"A child's learning is the funtion more of the characteristics of his classmates than those of the teacher." James Coleman, 1972

Wednesday, February 09, 2011

A seat at the table or a piece of the pie?

The feds have spelled out their plans in detail, in their technology report, in the Blueprint, and in Duncan's speeches. It is a top-down, purely data-driven system with more testing than ever seen in history, with all tests, interim, summative, and maybe even pre-tests in the fall, closely linked to national standards. If the LEARN Act is ever part of this, we will also have a skills + test approach to everything in language arts, K-12. That's what in the documents.


In response, the professional organizations are eagerly supporting this brutal approach, or saying nothing. When challenged, they say they want a "seat at the table," which I suspect also means "a piece of the pie."


Instead of leading the way in education, they are doing what they can to allow the ignorant and uninformed to prescribe educational practice.


Don't take my word for it. Read the documents. A few samples:

1. Transforming American Education: Learning Powered by Technology (http://www.ed.gov/technology/netp-2010)

Discussion of ongoing assessment during the school day, an unprecedented amount of control, even keeping track of how much time students take to solve parts of a problem:

"Learning science and technology combined with assessment theory can provide a foundation for new and better ways to assess students in the course of learning (xvii)"

There will be "technologies to “instrument” the classroom in an attempt to find out what students are thinking" while doing projects ("Assessing in the classroom" pp. 29-30)

"As students work, the system can capture their inputs and collect evidence of their problem-solving sequences, knowledge, and strategy use, as reflected by the information each student selects or inputs, the number of attempts the student makes, the number of hints and type of feedback given, and the time allocation across parts of the problem."

(pages 29-30: "Assessing during online learning")

2. The Blueprint A Blueprint for Reform

The Reauthorization of the Elementary and Secondary Education Act

United States Department of Education March 2010

"States may also use funds to develop or implement high-quality, rigorous statewide assessments in other academic or career and technical subjects, high school course assessments, English language proficiency assessments, and interim or formative assessments." (page 11)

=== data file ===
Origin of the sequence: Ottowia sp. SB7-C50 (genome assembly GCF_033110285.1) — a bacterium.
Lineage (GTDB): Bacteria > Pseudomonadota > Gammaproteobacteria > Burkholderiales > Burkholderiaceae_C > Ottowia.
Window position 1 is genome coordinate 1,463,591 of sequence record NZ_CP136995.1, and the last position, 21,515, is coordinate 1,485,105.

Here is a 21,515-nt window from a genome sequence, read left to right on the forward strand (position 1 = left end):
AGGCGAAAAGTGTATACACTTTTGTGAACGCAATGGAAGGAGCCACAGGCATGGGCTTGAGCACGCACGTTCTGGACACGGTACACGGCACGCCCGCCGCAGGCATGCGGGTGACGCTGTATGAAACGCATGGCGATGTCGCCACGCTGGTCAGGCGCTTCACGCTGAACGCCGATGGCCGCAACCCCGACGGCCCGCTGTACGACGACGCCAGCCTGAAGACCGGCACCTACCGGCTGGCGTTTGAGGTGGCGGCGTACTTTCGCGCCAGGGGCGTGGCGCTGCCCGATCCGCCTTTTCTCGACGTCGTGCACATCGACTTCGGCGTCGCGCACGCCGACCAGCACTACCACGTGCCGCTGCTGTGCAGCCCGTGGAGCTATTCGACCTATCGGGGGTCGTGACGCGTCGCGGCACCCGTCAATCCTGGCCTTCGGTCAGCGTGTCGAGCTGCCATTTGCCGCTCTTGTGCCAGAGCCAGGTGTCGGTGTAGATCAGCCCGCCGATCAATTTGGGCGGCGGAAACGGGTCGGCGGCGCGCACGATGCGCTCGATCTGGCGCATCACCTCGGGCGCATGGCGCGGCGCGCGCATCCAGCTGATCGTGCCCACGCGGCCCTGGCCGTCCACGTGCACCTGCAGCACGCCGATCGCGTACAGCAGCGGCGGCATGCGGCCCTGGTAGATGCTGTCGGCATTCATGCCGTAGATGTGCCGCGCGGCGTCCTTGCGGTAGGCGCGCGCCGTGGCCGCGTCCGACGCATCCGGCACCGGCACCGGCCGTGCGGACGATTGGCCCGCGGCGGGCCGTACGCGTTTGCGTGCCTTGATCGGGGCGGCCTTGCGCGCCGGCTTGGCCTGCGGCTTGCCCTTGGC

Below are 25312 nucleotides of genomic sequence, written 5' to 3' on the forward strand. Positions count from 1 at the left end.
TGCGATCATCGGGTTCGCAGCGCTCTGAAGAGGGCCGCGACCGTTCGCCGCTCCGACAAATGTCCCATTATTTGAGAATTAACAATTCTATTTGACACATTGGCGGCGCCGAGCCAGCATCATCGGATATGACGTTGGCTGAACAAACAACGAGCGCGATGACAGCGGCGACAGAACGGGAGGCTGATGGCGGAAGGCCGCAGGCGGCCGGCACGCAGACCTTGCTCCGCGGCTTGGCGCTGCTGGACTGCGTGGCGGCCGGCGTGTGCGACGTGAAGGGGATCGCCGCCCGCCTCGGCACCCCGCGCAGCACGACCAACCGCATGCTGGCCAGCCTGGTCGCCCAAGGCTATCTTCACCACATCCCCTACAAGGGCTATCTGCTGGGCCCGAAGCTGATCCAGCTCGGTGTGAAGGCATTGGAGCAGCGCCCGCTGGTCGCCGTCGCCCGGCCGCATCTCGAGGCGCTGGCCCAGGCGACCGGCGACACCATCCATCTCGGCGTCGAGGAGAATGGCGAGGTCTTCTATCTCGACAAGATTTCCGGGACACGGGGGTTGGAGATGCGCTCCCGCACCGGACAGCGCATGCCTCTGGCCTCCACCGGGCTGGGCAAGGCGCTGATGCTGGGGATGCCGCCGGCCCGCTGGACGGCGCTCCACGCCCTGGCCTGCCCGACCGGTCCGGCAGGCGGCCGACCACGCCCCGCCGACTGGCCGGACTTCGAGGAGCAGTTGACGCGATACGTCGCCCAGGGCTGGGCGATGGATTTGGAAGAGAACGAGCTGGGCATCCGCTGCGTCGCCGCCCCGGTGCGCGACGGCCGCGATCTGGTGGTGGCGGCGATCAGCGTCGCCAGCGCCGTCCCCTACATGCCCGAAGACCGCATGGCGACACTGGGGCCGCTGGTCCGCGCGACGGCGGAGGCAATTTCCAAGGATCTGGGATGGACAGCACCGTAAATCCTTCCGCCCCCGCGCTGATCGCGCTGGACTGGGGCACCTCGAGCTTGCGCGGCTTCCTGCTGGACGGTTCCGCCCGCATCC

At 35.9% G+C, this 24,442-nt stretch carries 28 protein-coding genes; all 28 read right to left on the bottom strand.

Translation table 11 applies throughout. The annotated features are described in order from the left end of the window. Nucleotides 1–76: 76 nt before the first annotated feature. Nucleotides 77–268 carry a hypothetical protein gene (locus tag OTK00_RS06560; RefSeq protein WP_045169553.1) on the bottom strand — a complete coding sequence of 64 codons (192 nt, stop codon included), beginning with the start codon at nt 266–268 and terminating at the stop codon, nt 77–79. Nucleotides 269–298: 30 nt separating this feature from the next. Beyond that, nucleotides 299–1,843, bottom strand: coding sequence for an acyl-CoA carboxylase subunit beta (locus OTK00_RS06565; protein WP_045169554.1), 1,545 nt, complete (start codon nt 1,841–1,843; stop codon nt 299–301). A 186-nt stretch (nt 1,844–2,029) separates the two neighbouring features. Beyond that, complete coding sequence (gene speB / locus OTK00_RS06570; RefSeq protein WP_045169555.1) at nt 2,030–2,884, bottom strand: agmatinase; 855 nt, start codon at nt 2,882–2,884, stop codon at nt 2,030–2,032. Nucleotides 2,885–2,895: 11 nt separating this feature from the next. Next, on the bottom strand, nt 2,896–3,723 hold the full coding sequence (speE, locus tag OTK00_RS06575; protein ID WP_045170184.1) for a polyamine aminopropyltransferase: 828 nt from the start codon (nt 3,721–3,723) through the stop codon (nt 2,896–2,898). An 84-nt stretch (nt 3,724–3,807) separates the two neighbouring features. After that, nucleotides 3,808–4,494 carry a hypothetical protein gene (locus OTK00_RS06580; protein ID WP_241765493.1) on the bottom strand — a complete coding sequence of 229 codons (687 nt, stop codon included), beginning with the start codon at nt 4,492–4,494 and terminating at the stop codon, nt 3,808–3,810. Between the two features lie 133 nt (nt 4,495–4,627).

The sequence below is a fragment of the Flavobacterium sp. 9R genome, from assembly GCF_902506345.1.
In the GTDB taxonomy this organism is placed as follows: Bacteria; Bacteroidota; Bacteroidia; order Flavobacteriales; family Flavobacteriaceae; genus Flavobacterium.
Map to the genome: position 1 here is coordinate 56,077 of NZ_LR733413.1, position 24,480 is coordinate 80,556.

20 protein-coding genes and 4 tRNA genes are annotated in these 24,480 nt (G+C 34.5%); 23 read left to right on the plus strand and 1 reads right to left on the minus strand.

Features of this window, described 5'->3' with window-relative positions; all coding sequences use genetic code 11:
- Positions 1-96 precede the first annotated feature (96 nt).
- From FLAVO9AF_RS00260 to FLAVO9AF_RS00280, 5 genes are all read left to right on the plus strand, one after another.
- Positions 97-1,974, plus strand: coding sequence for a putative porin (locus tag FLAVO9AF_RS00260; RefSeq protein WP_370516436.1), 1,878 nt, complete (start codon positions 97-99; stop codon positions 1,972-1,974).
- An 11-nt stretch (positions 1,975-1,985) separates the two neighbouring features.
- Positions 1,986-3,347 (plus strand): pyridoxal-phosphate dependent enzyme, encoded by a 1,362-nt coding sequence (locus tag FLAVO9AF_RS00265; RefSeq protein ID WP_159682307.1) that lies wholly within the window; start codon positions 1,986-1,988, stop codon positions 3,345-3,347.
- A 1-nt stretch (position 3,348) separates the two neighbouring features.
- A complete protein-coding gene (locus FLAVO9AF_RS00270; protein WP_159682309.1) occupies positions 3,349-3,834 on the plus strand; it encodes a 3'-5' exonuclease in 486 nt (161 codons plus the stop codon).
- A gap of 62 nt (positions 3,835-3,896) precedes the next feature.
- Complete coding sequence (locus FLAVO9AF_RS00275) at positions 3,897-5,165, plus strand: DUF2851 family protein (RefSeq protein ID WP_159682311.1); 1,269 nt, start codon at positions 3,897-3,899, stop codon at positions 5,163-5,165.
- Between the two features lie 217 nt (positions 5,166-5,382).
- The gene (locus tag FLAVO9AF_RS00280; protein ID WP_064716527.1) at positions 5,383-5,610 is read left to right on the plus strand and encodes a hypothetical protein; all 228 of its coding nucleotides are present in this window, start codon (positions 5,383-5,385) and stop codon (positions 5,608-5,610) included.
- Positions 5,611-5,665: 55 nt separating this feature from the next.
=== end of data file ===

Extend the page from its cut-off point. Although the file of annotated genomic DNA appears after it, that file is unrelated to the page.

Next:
3. September 9, 2010. Beyond the Bubble Tests: The Next Generation of Assessments -- Secretary Arne Duncan's Remarks to State Leaders at Achieve's American Diploma Project Leadership Team Meeting: http://www.ed.gov/news/speeches/beyond-bubble-tests-next-generation-assessments-secretary-arne-duncans-remarks-state-l.

"For the first time, teachers will consistently have timely, high-quality formative assessments that are instructionally useful and document student growth—rather than just relying on after-the-fact, year-end tests used for accountability purposes."

"Not enough is being done to assess students' thinking as they learn to boost and enrich learning, and track student growth."

The new tests will provide "multiple opportunities throughout the school year to assess student learning."

4. Various coalitions are developing tests to be given several times during the academic year: States work together to create new academic tests By DONNA GORDON BLANKINSHIP (AP) – June 23, 2010

5. The secretary has firmly supported the use of value-added testing, as was done in LAUSD and reported in the LA Times: Secretary Arne Duncan's Remarks at the Statehouse Convention Center in Little Rock, Arkansas

August 25, 2010

http://www.ed.gov/news/speeches/secretary-arne-duncans-remarks-statehouse-convention-center-little-rock-arkansas

1 comment:

  1. What I don't understand is why the teaching and learning narrative is being written by politicians, journalists, and the testing-industrial complex.

    I was talking to Zalman Usiskin this past weekend and he said something to me that I found very profound. He said that as a university teacher educator I had more freedom than a k-12 teacher. In fact, he wasn't sure why anyone wanted to be a k-12 teacher under current conditions.

    What I took from this interchange was that I needed to do more to stick my neck out and provide cover for my k-12 colleagues. Here's what I propose - we at the university level need to partner with k-12 districts to identify learning objectives appropriate/necessary/desired for their schools and then help in developing reliable and valid assessment measures that will monitor learners' progress to these objectives.

    When results from standardized tests come out, we need to: (1) acknowledge their existence; (2) explain when they are being used inappropriately in the narrative; and (3) offer our alternative data that shows district progress. What do you all think?

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